Being a lifelong fan of Alice in Wonderland there was no hesitation to buy this book, and what’s more, I learned that there was a second instalment to this retelling of a personal favourite classic.
The synopsis on the back cover is as follows.
In a warren of crumbling buildings and desperate people called the Old City, there stands a hospital with cinderblock walls which echo with the screams of the poor souls inside.
In the hospital, there is a woman. Her hair, once blonde, hangs in tangles down her back. She doesn’t remember why she’s in such a terrible place — just a tea party long ago, and longs ears, and blood…
Then, one night, a fire at the hospital gives the woman a chance to escape, tumbling out of the hole that imprisoned her, leaving her free to uncover the truth about what happened to her all those years ago.
Only something else has escaped with her. Something dark. Something powerful.
And to find the truth, she will have to track back this beast to the very heart of the Old City, where the rabbit waits for his Alice.
The blurb depicts that it’s dark and disturbing, and it certainly is. Within the first chapter it tells of distressing events that have happened in the past, and further within the book, it becomes even more unsettling. It’s so far from Lewis Carroll’s imagination that you can’t help but marvel, in a non-sadistic way, the author’s harshness and ruthlessness.
As with Carroll’s original and fabulous version, this unique edition also takes unexpected gritty twists. It removes our extraordinary beloved characters and turns them upside down, being completely different to whom we knew so well. They are defintely not what they seem, and have been weaved drastically. Some for the good, and most for the utter worst.
And Alice is not the curious girl we all knew from Alice’s Adventures in Wonderland either. She’s a frightened, timid and unstable woman who has no major recollection of her past. But she’s aware that it was an evil one. However, she continually and bravely changes as the story presses on, and thankfully for the better.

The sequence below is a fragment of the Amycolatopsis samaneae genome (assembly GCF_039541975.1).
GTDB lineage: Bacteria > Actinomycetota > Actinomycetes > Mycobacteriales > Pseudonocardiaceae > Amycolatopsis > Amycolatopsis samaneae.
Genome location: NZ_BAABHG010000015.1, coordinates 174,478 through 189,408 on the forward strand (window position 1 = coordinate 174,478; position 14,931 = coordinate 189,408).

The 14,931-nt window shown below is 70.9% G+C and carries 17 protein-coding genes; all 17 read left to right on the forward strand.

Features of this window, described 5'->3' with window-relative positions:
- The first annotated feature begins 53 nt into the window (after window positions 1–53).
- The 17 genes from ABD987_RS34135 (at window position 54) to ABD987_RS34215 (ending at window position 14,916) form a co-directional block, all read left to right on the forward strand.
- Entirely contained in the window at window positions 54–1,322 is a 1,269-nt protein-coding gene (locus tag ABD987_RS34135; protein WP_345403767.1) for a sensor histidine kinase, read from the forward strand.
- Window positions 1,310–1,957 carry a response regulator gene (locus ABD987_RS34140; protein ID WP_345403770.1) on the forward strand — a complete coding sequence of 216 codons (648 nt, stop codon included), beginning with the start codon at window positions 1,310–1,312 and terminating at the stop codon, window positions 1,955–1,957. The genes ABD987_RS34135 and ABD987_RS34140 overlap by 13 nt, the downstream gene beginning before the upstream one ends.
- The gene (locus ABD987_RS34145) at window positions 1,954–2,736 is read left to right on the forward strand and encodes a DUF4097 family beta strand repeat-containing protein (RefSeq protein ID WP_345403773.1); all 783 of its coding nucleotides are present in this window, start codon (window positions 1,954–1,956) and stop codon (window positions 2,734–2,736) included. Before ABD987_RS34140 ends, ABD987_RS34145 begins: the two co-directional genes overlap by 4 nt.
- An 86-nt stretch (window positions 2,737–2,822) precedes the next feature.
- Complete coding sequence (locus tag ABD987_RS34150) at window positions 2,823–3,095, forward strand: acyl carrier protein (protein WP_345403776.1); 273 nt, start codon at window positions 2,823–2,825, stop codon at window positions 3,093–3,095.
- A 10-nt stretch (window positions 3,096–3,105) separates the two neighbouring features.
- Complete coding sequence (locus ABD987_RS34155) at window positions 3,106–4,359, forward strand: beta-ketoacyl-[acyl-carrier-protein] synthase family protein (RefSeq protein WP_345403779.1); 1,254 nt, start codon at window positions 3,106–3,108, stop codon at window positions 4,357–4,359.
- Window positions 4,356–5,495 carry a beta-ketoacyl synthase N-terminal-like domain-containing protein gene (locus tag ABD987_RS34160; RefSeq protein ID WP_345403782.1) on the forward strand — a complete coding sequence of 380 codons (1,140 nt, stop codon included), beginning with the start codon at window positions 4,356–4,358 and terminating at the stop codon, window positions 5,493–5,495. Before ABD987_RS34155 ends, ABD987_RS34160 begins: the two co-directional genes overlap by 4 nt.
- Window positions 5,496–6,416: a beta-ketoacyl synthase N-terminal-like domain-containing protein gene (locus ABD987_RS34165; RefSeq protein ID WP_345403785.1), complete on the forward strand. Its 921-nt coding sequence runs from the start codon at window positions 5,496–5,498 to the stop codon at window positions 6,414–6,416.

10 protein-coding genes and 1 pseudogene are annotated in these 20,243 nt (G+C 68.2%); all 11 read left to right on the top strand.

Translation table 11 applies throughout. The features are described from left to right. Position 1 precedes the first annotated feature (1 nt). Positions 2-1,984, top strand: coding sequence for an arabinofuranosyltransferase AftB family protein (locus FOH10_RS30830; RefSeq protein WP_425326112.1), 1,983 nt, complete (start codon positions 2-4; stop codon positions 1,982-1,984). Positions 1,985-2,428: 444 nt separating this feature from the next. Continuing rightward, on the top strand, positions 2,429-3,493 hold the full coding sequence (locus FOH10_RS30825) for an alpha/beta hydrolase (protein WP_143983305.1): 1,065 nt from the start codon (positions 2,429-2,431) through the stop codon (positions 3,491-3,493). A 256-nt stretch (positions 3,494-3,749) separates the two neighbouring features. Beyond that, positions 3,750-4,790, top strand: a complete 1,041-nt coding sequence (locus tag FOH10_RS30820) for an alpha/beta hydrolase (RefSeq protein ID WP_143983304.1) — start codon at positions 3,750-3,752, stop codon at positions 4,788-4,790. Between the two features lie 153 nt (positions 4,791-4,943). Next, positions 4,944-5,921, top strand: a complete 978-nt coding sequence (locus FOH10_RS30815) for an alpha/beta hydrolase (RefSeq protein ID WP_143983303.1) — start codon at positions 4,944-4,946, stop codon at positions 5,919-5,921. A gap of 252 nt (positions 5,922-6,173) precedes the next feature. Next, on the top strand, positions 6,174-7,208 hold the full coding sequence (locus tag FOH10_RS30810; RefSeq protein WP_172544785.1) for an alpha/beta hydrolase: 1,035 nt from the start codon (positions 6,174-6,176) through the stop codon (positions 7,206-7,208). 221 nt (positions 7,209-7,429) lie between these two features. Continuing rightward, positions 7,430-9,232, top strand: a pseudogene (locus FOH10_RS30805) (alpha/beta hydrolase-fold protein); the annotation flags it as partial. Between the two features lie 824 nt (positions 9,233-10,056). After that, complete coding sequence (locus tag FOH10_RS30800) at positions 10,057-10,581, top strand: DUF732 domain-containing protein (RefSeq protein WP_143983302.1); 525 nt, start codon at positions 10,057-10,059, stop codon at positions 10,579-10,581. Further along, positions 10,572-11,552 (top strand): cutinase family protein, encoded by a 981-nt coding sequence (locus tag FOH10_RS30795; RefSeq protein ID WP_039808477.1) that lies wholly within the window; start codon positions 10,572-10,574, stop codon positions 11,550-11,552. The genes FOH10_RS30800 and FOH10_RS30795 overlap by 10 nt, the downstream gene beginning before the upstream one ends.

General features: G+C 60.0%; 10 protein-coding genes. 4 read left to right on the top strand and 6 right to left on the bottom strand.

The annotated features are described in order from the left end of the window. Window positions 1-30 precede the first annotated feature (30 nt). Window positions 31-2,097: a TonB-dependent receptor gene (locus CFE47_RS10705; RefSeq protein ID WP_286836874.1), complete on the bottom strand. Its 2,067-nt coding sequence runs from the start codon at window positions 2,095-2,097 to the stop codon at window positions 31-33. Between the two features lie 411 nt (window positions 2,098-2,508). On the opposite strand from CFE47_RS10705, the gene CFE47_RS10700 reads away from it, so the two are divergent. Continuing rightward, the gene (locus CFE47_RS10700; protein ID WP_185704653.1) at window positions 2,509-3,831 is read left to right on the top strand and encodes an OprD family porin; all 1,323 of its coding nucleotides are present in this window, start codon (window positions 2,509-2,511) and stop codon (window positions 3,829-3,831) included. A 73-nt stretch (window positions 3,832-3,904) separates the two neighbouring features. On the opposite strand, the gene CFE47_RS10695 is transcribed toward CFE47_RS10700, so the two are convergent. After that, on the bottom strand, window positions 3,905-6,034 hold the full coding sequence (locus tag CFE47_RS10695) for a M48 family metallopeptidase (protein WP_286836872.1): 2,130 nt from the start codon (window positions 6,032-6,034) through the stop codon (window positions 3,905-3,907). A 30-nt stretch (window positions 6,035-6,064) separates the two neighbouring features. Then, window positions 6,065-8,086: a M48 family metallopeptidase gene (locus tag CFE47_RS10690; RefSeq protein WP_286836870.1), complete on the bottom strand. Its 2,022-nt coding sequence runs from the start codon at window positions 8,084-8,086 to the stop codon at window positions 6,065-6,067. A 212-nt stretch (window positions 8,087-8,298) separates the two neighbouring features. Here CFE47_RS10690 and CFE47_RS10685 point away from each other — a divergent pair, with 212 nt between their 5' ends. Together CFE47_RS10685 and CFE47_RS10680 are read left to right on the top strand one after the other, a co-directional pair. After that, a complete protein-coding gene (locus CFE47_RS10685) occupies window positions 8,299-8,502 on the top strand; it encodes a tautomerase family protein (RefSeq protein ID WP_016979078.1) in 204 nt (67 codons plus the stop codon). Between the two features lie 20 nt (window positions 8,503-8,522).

What was Carroll’s light-hearted, happy, dizzying version; this, by Christina Henry, is the complete opposite. It’s somber, gruesome, horrifying and fantastic.
For all that it was such a great read, I gave it a four star on Goodreads. Even though I loved the story, and enjoyed reading how the characters differed from both authors, I couldn’t help but notice that it was a little repetitive. Granted, it seldom happened, but I felt as though I didn’t need to read certain things often as I did. I was already aware of what was happening, due to those specific repeated details being the main focal point within the majority of the story. The sameness was redundant, and if it hadn’t have been so, I would’ve given it a solid five star rating.
Nevertheless, I’m eager to start the second book, The Red Queen, for it sounds just as amazing as the first. It also makes me wonder, without sounding barbaric and completely twisted, whether the same grittiness will be included.